Vegetable-tanned leather – is tanned using eco-friendly tannins and other ingredients found in different vegetable matter, such as tree bark prepared in bark mills, wood, leaves, fruits and roots and other similar sources. It is supple and brown in color, with the exact shade depending on the mix of chemicals and the color of the skin. It is the only form of leather suitable for use in leather carving or stamping. The process is more time consuming and requires much more skill to tan the hides, this means they are of better quality compared to chome-tanning.

Advantages of veg-tan leather:

  • Vegetable tanning is eco-friendly
  • Great durability – items can probably be re-use by your children
  • Richly coloured finish
  • Develop beautiful patina over time


Full-grain leather – refers to hides that have not been sanded, buffed, or snuffed (as opposed to top-grain or corrected leather) to remove imperfections (or natural marks) on the surface of the hide. The grain remains allowing the fiber strength and durability. The grain also has breathability, resulting in less moisture from prolonged contact. Rather than wearing out, it will develop a patina during its expected useful lifetime. High quality leather furniture and footwear are often made from full-grain leather.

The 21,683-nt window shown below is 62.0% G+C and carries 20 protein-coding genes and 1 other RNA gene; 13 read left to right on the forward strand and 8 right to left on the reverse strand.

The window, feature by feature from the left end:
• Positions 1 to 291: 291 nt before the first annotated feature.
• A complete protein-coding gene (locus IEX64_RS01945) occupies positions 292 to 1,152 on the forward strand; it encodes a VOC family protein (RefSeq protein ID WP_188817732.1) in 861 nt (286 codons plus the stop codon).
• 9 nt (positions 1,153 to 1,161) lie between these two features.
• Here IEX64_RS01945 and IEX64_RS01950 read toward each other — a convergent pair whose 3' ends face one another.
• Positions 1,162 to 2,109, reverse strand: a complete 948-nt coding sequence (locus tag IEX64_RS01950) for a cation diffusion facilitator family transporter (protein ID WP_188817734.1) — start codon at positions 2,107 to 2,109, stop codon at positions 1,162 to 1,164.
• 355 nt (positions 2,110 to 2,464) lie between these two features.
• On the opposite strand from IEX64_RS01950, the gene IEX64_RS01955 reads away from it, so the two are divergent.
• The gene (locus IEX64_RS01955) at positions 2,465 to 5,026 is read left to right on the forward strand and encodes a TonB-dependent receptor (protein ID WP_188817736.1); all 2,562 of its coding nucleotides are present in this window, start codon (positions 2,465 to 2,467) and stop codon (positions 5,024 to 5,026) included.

Chrome-tanned leather – invented in 1858, is tanned using chromium sulfate and other salts of chromium. It is more supple and pliable than vegetable-tanned leather and does not discolor or lose shape as drastically in water as vegetable-tanned. It is also known as wet-blue for its color derived from the chromium. More exotic colors are possible when using chrome tanning. The chrome tanning method usually only takes a day to finish, and the ease and agility of this method make it a popular choice. It is reported that chrome-tanned leather adds up to 80% of the global leather supply.

Disadvantages of chrome-tanned leather:

  • Chrome tanning is very bad for the environment
  • It doesn’t wear well with time
  • Has a ‘plastic’ look and often smells of chemicals
  • Lacks of charm and warmth


Top-grain leather – the most common type used in high-end leather products is the second-highest quality. It has had the “split” layer separated away, making it thinner and more pliable than full-grain. Its surface has been sanded and a finish coat added to the surface which results in a colder, plastic feel with less breathability, and it will not develop a natural patina. It is typically less expensive and has greater resistance to stains than full-grain leather, so long as the finish remains unbroken.


Available finishes: